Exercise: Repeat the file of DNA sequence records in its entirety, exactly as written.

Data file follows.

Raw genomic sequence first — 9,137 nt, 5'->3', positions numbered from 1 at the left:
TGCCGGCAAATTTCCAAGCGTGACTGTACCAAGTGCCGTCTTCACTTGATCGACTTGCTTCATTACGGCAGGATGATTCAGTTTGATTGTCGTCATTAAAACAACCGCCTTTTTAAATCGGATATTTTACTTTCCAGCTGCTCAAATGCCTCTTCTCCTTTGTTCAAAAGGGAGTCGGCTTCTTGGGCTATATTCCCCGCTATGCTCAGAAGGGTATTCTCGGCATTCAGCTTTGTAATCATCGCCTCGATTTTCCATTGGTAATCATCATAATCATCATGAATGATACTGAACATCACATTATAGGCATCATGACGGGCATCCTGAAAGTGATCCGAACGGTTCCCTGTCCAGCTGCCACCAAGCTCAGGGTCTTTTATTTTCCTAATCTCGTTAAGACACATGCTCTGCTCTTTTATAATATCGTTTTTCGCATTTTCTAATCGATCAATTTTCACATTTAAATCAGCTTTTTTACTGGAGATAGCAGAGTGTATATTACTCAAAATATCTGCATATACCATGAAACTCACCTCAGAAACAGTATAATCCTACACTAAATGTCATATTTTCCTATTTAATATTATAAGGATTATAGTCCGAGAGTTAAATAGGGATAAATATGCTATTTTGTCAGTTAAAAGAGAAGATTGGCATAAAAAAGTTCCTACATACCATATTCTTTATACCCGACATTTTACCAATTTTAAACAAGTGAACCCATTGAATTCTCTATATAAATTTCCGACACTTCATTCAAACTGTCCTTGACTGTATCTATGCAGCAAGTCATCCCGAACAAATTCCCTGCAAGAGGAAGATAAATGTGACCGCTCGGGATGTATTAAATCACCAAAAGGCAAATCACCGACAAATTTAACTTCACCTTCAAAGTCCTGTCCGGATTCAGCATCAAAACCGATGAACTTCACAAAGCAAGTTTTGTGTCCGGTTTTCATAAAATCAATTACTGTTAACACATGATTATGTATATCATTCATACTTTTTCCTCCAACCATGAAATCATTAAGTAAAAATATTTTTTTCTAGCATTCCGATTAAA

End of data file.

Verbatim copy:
Raw genomic sequence first — 9,137 nt, 5'->3', positions numbered from 1 at the left:
TGCCGGCAAATTTCCAAGCGTGACTGTACCAAGTGCCGTCTTCACTTGATCGACTTGCTTCATTACGGCAGGATGATTCAGTTTGATTGTCGTCATTAAAACAACCGCCTTTTTAAATCGGATATTTTACTTTCCAGCTGCTCAAATGCCTCTTCTCCTTTGTTCAAAAGGGAGTCGGCTTCTTGGGCTATATTCCCCGCTATGCTCAGAAGGGTATTCTCGGCATTCAGCTTTGTAATCATCGCCTCGATTTTCCATTGGTAATCATCATAATCATCATGAATGATACTGAACATCACATTATAGGCATCATGACGGGCATCCTGAAAGTGATCCGAACGGTTCCCTGTCCAGCTGCCACCAAGCTCAGGGTCTTTTATTTTCCTAATCTCGTTAAGACACATGCTCTGCTCTTTTATAATATCGTTTTTCGCATTTTCTAATCGATCAATTTTCACATTTAAATCAGCTTTTTTACTGGAGATAGCAGAGTGTATATTACTCAAAATATCTGCATATACCATGAAACTCACCTCAGAAACAGTATAATCCTACACTAAATGTCATATTTTCCTATTTAATATTATAAGGATTATAGTCCGAGAGTTAAATAGGGATAAATATGCTATTTTGTCAGTTAAAAGAGAAGATTGGCATAAAAAAGTTCCTACATACCATATTCTTTATACCCGACATTTTACCAATTTTAAACAAGTGAACCCATTGAATTCTCTATATAAATTTCCGACACTTCATTCAAACTGTCCTTGACTGTATCTATGCAGCAAGTCATCCCGAACAAATTCCCTGCAAGAGGAAGATAAATGTGACCGCTCGGGATGTATTAAATCACCAAAAGGCAAATCACCGACAAATTTAACTTCACCTTCAAAGTCCTGTCCGGATTCAGCATCAAAACCGATGAACTTCACAAAGCAAGTTTTGTGTCCGGTTTTCATAAAATCAATTACTGTTAACACATGATTATGTATATCATTCATACTTTTTCCTCCAACCATGAAATCATTAAGTAAAAATATTTTTTTCTAGCATTCCGATTAAA